December 1958 | Volume 10, Issue 1
Long after the Civil War was over, the Shenandoah’s die-hard skipper was still sinking Yankee ships
On the night of October 8, 1864, a little group of men hurried through log-shrouded streets in Liverpool, England, to board the steamer Laurel, which lay waiting in the harbor. They posed as passengers and pretended to be strangers to one another, but in tact they were officers and men of the Confederate Navy. Some of them had reached Europe oil the blockade-runners that slipped in and out of southern ports. Others had swum away from the Rebel cruiser Alabama when she was pounded to death by a Union warship off the coast of France. Led by Captain James I. Waddell of North Carolina, they were about to embark on one of the most fantastic adventures of the Civil War.
In Waddell’s pocket was a letter of instructions from James D. Bulloch, Confederate secret agent abroad, who had organized the expedition. It directed the Rebels to proceed “into the seas and among the islands frequented by the great American whaling fleet, a source of abundant wealth to our enemies and a nursery for their seamen. It is hoped that you may be able to greatly damage and disperse that fleet. …”
Waddell’s task force would do that and more. Its members were destined to man the last Confederate cruiser, fire the war’s last shot in the ice-jammed waters of the Bering Sea, and carry the Confederate Hag around the world. Months after the great conflict had ended for everyone else, they would still be Hying the Rebel flag.
Now, as the Laurel put out to sea, continued secrecy on the part of Waddell and his fellow “passengers” was necessitated by the fact that the Confederate agent Bulloch, though he had bought her through a British front man who remained the owner of record, still feared detection by United States officials or by those of England, which was wavering in its support of the Confederacy now that the cause seemed doomed. Hence he had seen to it that the Laurel cleared port under false papers, her crew knowing nothing of the plot and even her captain, though informed of the sale, unaware of his destination until he opened sealed orders at sea.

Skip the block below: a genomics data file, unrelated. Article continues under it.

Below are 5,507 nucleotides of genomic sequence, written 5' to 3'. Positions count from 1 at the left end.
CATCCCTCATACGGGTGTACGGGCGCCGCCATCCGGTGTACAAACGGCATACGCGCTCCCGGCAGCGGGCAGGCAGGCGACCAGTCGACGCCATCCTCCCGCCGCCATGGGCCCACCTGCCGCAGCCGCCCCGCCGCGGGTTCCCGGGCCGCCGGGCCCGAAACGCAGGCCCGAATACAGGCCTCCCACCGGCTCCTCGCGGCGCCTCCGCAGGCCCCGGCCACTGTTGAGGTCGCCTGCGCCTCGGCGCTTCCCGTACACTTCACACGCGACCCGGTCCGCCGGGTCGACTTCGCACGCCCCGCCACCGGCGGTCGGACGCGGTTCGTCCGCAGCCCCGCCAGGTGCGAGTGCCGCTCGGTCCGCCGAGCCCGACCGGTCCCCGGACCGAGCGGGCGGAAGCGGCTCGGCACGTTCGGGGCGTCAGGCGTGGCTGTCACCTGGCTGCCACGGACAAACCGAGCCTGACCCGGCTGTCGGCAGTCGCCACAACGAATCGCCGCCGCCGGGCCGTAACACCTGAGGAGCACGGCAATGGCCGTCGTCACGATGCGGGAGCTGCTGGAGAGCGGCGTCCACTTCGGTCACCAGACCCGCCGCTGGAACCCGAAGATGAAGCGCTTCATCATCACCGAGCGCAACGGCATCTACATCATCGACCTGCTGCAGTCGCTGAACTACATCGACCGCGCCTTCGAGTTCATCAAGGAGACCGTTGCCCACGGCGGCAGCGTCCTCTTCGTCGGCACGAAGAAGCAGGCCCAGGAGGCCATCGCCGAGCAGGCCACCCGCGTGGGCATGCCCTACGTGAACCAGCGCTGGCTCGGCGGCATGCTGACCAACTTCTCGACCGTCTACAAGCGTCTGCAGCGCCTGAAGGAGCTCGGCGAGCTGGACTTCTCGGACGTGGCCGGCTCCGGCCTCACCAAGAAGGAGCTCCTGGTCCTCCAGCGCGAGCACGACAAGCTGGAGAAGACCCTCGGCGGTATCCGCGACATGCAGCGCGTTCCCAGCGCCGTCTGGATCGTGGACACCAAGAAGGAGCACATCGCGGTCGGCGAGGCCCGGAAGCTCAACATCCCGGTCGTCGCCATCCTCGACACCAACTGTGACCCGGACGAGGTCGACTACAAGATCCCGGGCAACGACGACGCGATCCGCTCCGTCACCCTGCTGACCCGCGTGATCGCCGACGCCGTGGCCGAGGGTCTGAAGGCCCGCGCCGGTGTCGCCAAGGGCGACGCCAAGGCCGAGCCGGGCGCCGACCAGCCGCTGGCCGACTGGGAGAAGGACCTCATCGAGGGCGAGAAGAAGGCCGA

These directed him to proceed to the Madeira Islands, off the northwest coast of Africa; there the Laurel was to be joined by the Sea King , which Bulloch had already arranged to purchase for the Rebel government. Presumably the Sea King was too conspicuous a ship to be bought in the rather direct manner in which he had acquired the Laurel . At any rate, playing his conspiratorial role to the hilt, Bulloch had arranged for the Sea King to clear the port of London tinder similar conditions of secrecy, with one of Waddell’s officers, Lieutenant William C. Whittle, Jr., aboard in mufti. To get around the neutrality laws, which banned the sale or outfitting of belligerent vessels in a British port, Waddell and his men were to complete the purchase of the Sea King in the Madeiras; Waddell would then try to persuade the crews of both ships to join the Confederate cause, and while the Laurel would be assigned to blockade-running, the Sea King—a last, full-rigged East Indiainan equipped to run under sail or steam—would become a Rebel raider.
When the two ships rendezvoused at the Madeiras, Waddell paid £45,000 for the Sea King, officially changed her name to Shenandoah, and assembled both crews for a recruiting speech.
He was a big man, handsome, hot-tempered, stubborn, and proud. He limped a little—the result ol an old dueling wound—but otherwise his carriage was that of a career officer who had trod warship decks for twenty years. He thought seafaring men were born to fight, and he was astonished and angry when only two responded to his first appeal.
If adventure did not lure them, perhaps money would. Waddell sent to his cabin for a bucket of gold sovereigns and stood before them clinking the coins. He progressively raised the salary ante, threw in a handsome enlistment bonus, and held out the hope of booty to come. In the end, bitterly disappointed, he had to settle for nine new recruits. It brought the total to 42 officers and men, about one-third the force required. The Shenandoah was so desperately shorthanded that the crew couldn’t raise the anchor, and the officers had to throw their weight to the winches before the command “Take the ocean” could be obeyed.